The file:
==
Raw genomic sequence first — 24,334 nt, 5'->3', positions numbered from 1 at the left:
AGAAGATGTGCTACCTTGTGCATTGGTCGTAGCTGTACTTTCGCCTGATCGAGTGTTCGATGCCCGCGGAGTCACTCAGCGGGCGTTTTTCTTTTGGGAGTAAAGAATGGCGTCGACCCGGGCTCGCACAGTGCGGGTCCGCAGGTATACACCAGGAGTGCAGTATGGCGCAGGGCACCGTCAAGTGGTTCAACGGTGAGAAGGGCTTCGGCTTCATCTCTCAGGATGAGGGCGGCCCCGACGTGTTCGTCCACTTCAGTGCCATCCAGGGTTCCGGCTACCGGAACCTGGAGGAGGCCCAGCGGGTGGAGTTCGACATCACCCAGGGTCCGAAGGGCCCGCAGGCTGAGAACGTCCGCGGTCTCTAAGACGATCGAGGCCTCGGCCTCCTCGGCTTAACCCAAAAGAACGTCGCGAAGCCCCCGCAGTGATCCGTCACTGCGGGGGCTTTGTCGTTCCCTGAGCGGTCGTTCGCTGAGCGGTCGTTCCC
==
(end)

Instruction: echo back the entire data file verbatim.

Raw genomic sequence first — 24,334 nt, 5'->3', positions numbered from 1 at the left:
AGAAGATGTGCTACCTTGTGCATTGGTCGTAGCTGTACTTTCGCCTGATCGAGTGTTCGATGCCCGCGGAGTCACTCAGCGGGCGTTTTTCTTTTGGGAGTAAAGAATGGCGTCGACCCGGGCTCGCACAGTGCGGGTCCGCAGGTATACACCAGGAGTGCAGTATGGCGCAGGGCACCGTCAAGTGGTTCAACGGTGAGAAGGGCTTCGGCTTCATCTCTCAGGATGAGGGCGGCCCCGACGTGTTCGTCCACTTCAGTGCCATCCAGGGTTCCGGCTACCGGAACCTGGAGGAGGCCCAGCGGGTGGAGTTCGACATCACCCAGGGTCCGAAGGGCCCGCAGGCTGAGAACGTCCGCGGTCTCTAAGACGATCGAGGCCTCGGCCTCCTCGGCTTAACCCAAAAGAACGTCGCGAAGCCCCCGCAGTGATCCGTCACTGCGGGGGCTTTGTCGTTCCCTGAGCGGTCGTTCGCTGAGCGGTCGTTCCC